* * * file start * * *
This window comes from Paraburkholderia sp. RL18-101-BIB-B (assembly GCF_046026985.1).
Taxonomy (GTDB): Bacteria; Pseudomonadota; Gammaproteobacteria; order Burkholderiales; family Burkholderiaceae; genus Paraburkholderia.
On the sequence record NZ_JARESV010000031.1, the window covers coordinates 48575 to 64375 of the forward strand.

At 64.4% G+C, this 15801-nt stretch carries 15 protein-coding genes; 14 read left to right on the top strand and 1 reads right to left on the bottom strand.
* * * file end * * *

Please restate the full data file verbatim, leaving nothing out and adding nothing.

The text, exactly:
This window comes from Paraburkholderia sp. RL18-101-BIB-B (assembly GCF_046026985.1).
Taxonomy (GTDB): Bacteria; Pseudomonadota; Gammaproteobacteria; order Burkholderiales; family Burkholderiaceae; genus Paraburkholderia.
On the sequence record NZ_JARESV010000031.1, the window covers coordinates 48575 to 64375 of the forward strand.

At 64.4% G+C, this 15801-nt stretch carries 15 protein-coding genes; 14 read left to right on the top strand and 1 reads right to left on the bottom strand.